Teaching is something of an isolating profession.  Teachers close their doors and instruct, at all grade levels and every subject.  Teachers work alone, receiving an “observation” compliance visit by the supervising administrator as part of the annual evaluation. The structure of school in the United States makes shared planning time difficult if not impossible, students need supervision at all times so teachers cannot have the same planning time and of course the one hour, or less, of “planning” time is the only time a teacher can use the rest room, take a breather, contact parents, check the mailbox and prepare materials for the rest of the day or the next day.  Lunch is typically a half hour, which often includes escorting students to the cafeteria and back to class.  Collegiality and collaboration are not easily achieved when you don’t see or have time with your colleagues.  A school calendar  typically provides a planning day once a quarter or grading period, that’s when grades are due.  So when can teachers share, discuss, plan and collaborate?  After hours.

I have personally found virtual environments to be a space and time for synchronous collegiality and collaboration.  On Tuesday nights I visit ISTE Island on Second Life, sometimes for a planned event and sometimes just to talk to teachers about challenges I’m having and get suggestions.  I have met teachers from various states and countries with whom I share struggles and ideas.  Periodically I logon to Reaction Grid or Opensim and sometimes find a teacher I have met online to exchange strategies and developments.  I visit classes in session and interact with students, the collegiality and trust required of a Professional Learning Community (PLC)  exist despite never having actually met my virtual colleagues.   PLNs and social/professional networking sites offer a sort of sharing and collegiality, it is not the same as on-the-spot, in world “in-person” communication.  I think of it as a cross between face-to-face and online.  Much is available about the connections made in virtual settings. The authenticity of virtual friendships becomes evident to anyone who spends any time in this type of environment .

My virtual friends include people who are not teachers, people I may never have met as someone who moves primarily in an  educator world.  Interactions with these people enrich me both personally and professionally.  I have a better idea of trends and realities to discuss with students and peers;  jobs in the STEM area, business planning, software and data visualization tools, the music business. A real plus was car buying advice  received from a virtual friend, the mechanical engineer and part-time SL space explorer.  I have met people from other countries and have conversed with the assistance of an instant translator, picked up a little Italian and improved my Spanish.

Virtual worlds are not the answer to life, but they do offer a relatively easy and inexpensive opportunity to interact with colleagues and professionals that can help you grow.

Related Article:

5 Reasons Collaboration Matters

Skilled Teaching Works in All Worlds

I was curious about sculpting 3D objects and figured “I am capable, I can do this”.  I downloaded Blender, bought a book and made an attempt.  The multiple tools and buttons in the software were overwhelming and The first chapter of the book discussed how difficult Blender was to learn.  Time for Plan B.  I turned to a RL friend who is not a teacher but user of multiple 3D programs and talented artist in  multiple mediums.  I sat with him for about an hour and watched in amazement as he transformed ordinary spheres and cubes into something more interesting and asymmetrical, still I had no idea how to do it myself.  Fast-forward a few months when a friendly avatar invited me to come along to introductory sculpting class at the Danish Visions Class Group (http://slurl.com/secondlife/Danish%20Visions/126/119/24 ) in Second Life.   We had to hurry as “the room is locked after the lesson begins”, I was told, “and you can’t get in late”.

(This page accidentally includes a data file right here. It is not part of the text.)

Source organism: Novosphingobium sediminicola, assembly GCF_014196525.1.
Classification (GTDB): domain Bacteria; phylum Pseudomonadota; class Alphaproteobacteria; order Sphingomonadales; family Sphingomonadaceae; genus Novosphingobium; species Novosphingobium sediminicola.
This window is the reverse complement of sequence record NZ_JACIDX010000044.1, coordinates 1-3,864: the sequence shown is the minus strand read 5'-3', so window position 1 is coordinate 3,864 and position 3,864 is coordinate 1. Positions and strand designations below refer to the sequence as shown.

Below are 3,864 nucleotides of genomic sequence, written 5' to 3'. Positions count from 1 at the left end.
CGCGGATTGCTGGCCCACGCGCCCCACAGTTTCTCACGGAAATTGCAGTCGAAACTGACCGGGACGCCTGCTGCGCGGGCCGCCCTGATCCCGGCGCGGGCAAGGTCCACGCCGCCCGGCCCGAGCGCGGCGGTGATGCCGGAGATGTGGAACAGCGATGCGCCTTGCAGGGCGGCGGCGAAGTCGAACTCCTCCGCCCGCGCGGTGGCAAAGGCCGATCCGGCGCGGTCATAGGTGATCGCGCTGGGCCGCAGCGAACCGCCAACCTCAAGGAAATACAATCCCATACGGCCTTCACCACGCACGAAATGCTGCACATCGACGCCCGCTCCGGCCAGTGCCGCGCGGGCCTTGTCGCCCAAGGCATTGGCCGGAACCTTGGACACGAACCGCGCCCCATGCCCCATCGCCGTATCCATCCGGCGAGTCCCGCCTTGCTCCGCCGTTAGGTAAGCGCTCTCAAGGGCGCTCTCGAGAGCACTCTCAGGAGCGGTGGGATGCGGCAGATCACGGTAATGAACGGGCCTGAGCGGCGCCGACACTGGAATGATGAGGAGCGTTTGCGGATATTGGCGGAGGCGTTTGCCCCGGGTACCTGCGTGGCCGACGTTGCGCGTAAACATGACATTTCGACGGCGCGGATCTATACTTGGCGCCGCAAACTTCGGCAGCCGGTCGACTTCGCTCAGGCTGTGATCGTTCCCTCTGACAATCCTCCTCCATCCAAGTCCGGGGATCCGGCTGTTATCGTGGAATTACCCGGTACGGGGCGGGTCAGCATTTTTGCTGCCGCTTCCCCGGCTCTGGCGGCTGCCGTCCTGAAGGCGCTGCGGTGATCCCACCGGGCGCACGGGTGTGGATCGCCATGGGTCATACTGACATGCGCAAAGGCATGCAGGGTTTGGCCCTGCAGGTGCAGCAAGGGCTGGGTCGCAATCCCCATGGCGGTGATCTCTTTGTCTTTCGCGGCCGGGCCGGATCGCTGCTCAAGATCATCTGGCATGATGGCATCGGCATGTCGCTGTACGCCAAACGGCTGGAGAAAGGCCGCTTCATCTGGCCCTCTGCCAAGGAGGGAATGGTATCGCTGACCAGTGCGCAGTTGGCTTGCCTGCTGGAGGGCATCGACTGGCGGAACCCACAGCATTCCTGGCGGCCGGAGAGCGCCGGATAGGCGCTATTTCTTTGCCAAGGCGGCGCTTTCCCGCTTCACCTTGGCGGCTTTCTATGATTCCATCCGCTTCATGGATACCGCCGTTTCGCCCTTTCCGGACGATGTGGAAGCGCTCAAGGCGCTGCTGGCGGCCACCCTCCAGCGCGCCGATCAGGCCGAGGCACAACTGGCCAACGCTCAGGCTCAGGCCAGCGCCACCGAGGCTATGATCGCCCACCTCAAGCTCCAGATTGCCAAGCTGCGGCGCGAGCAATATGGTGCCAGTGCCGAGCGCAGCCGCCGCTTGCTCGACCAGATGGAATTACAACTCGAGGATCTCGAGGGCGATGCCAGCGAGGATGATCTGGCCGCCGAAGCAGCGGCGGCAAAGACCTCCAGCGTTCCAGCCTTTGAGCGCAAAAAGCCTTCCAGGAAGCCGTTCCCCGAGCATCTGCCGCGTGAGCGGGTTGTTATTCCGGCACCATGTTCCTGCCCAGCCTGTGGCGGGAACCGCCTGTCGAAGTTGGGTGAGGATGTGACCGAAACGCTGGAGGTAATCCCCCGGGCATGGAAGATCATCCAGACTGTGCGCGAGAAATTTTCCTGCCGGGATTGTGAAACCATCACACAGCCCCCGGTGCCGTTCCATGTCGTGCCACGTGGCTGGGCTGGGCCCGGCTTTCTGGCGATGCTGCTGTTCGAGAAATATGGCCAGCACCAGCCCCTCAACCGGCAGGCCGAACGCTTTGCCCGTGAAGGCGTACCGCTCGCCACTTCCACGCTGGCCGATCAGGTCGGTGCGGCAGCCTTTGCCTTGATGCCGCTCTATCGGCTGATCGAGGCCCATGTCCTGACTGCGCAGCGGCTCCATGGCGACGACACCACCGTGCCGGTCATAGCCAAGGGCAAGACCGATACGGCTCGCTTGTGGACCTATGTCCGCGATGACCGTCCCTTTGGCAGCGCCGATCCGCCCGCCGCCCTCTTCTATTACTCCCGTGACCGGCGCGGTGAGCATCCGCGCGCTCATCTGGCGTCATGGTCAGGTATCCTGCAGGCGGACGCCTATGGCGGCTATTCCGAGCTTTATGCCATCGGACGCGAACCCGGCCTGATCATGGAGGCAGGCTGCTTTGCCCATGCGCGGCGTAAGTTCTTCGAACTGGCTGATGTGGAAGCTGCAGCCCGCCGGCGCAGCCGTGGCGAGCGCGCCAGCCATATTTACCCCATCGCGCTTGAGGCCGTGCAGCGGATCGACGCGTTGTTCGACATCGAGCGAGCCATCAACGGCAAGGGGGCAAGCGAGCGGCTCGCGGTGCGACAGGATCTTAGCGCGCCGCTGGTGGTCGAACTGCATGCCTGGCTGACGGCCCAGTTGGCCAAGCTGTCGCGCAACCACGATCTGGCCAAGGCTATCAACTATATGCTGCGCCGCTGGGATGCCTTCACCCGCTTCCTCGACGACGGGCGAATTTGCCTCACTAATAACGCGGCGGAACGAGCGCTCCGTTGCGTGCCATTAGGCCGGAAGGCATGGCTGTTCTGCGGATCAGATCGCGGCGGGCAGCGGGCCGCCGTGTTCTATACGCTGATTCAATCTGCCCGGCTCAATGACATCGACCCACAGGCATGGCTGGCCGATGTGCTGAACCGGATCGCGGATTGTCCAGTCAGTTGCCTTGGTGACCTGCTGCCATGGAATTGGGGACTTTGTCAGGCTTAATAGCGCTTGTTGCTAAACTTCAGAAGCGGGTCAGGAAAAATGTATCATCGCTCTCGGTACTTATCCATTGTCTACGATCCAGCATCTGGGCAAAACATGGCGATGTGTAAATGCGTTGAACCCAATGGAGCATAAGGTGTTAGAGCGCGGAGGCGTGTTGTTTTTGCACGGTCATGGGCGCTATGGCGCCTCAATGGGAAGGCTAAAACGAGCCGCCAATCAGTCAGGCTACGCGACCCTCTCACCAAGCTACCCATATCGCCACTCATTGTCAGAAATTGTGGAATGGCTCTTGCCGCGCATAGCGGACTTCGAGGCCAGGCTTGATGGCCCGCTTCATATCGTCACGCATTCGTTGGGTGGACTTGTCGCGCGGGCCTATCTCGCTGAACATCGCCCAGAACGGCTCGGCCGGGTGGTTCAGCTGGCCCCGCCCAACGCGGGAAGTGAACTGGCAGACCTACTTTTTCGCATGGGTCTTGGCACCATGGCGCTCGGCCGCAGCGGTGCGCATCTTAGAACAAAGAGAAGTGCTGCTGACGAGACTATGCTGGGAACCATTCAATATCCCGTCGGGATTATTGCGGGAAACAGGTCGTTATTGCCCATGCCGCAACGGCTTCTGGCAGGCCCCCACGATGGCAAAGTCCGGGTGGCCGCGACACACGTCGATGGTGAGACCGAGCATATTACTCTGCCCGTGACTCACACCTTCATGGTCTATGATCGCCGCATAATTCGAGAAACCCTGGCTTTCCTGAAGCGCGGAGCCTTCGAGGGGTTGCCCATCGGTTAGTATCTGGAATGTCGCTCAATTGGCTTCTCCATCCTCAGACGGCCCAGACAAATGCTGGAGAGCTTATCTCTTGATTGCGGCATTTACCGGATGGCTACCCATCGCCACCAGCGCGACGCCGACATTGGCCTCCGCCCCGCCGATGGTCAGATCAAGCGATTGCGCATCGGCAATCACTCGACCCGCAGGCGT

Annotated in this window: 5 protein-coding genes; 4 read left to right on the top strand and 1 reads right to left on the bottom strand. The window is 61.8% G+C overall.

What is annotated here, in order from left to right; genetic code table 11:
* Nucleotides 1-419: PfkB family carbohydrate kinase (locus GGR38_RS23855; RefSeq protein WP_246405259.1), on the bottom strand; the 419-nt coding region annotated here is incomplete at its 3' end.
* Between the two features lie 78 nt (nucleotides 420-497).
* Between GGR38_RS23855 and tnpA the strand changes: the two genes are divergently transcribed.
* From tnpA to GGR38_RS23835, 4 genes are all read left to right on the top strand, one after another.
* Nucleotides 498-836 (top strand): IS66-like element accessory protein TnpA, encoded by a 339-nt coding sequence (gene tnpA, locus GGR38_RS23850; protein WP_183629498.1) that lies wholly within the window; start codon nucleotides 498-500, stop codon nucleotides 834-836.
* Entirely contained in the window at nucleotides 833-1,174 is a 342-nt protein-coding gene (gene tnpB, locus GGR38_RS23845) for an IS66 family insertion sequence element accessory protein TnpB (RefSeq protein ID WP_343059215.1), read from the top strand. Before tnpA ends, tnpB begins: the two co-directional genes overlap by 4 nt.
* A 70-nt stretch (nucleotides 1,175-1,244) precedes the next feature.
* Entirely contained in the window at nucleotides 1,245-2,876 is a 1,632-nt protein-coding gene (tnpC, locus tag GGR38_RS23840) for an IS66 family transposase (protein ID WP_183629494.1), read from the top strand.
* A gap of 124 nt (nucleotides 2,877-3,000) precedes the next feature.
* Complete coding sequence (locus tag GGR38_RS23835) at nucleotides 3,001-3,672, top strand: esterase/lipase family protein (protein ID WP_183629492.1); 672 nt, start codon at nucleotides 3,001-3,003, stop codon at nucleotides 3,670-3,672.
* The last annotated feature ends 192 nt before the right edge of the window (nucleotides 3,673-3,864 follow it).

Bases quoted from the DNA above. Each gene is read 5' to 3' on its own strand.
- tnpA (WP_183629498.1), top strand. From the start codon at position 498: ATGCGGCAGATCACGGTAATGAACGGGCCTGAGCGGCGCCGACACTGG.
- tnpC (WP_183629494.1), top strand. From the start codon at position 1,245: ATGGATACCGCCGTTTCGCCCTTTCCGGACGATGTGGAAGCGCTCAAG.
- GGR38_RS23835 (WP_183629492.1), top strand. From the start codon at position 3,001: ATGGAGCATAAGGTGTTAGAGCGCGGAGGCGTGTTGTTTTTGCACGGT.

The Danish Visions Classroom space on SL

What a difference quality instruction makes.  Inge Qunhua, the Danish instructor provided the lesson in voice (in English), as well as in text for those who did not have audio capabilities.  She began the lesson with a quick reminder of classroom norms and  necessary materials with time to download Sculptypaint.  She then provided the objectives of the lesson and explained that at the end of the hour we would all have an individually designed comfy chair with rounded edges and a pedestal table. “A lofty goal – I’m a beginner”,  I was thinking, “how is this possible?”

With a minimized SL screen of Inge’s presentation and a working screen with Sculptypaint software I followed instructions, using a 15 inch laptop.  Inge monitored the students, corrected and provided feedback, and evaluated results.  At the end of the hour we had all met the objectives.

My newly constructed sculpty chair and table

Telling and  showing is not teaching, though it’s part of the process.  Good  teaching must include

• planning meaningful activities to meet objectives
• monitoring students as they practice until they reach a level of success
• explaining expectations and what success looks like
• evaluating results and providing feedback for improvement

The elements of this virtual world lesson included research-based effective teaching strategies and the results were evidence of capable instruction.

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Machinima As An Artifact in A Virtual Portfolio

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Assessment is a necessary part of teaching and learning.   Although standardized testing is a piece of the evaluation picture, other evaluation strategies add to the data and provide a more comprehensive view of the success of teaching and learning. … Continue reading